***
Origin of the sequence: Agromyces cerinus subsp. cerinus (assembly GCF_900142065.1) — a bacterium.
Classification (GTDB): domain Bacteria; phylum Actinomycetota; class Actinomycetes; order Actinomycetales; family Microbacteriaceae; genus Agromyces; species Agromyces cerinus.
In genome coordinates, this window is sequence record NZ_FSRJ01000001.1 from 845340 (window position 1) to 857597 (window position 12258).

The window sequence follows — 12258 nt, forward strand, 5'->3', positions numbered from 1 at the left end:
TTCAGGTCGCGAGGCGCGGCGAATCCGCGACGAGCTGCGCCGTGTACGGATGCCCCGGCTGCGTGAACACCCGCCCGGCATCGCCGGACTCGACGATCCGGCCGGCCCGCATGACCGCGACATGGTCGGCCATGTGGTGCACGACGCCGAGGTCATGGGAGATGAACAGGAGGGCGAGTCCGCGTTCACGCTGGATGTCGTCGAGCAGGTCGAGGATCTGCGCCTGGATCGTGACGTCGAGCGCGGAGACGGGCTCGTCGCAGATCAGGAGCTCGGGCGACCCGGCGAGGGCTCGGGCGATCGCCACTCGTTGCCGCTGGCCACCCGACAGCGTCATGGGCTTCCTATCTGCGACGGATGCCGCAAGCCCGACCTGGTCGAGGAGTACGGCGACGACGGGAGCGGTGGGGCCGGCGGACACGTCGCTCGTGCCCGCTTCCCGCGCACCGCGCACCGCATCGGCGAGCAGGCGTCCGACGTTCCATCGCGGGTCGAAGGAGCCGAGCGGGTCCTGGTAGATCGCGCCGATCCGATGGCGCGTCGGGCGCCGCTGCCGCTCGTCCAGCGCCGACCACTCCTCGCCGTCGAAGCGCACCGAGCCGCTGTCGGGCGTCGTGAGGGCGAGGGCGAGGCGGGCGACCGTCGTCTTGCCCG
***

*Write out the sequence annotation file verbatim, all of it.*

Origin of the sequence: Agromyces cerinus subsp. cerinus (assembly GCF_900142065.1) — a bacterium.
Classification (GTDB): domain Bacteria; phylum Actinomycetota; class Actinomycetes; order Actinomycetales; family Microbacteriaceae; genus Agromyces; species Agromyces cerinus.
In genome coordinates, this window is sequence record NZ_FSRJ01000001.1 from 845340 (window position 1) to 857597 (window position 12258).

The window sequence follows — 12258 nt, forward strand, 5'->3', positions numbered from 1 at the left end:
TTCAGGTCGCGAGGCGCGGCGAATCCGCGACGAGCTGCGCCGTGTACGGATGCCCCGGCTGCGTGAACACCCGCCCGGCATCGCCGGACTCGACGATCCGGCCGGCCCGCATGACCGCGACATGGTCGGCCATGTGGTGCACGACGCCGAGGTCATGGGAGATGAACAGGAGGGCGAGTCCGCGTTCACGCTGGATGTCGTCGAGCAGGTCGAGGATCTGCGCCTGGATCGTGACGTCGAGCGCGGAGACGGGCTCGTCGCAGATCAGGAGCTCGGGCGACCCGGCGAGGGCTCGGGCGATCGCCACTCGTTGCCGCTGGCCACCCGACAGCGTCATGGGCTTCCTATCTGCGACGGATGCCGCAAGCCCGACCTGGTCGAGGAGTACGGCGACGACGGGAGCGGTGGGGCCGGCGGACACGTCGCTCGTGCCCGCTTCCCGCGCACCGCGCACCGCATCGGCGAGCAGGCGTCCGACGTTCCATCGCGGGTCGAAGGAGCCGAGCGGGTCCTGGTAGATCGCGCCGATCCGATGGCGCGTCGGGCGCCGCTGCCGCTCGTCCAGCGCCGACCACTCCTCGCCGTCGAAGCGCACCGAGCCGCTGTCGGGCGTCGTGAGGGCGAGGGCGAGGCGGGCGACCGTCGTCTTGCCCG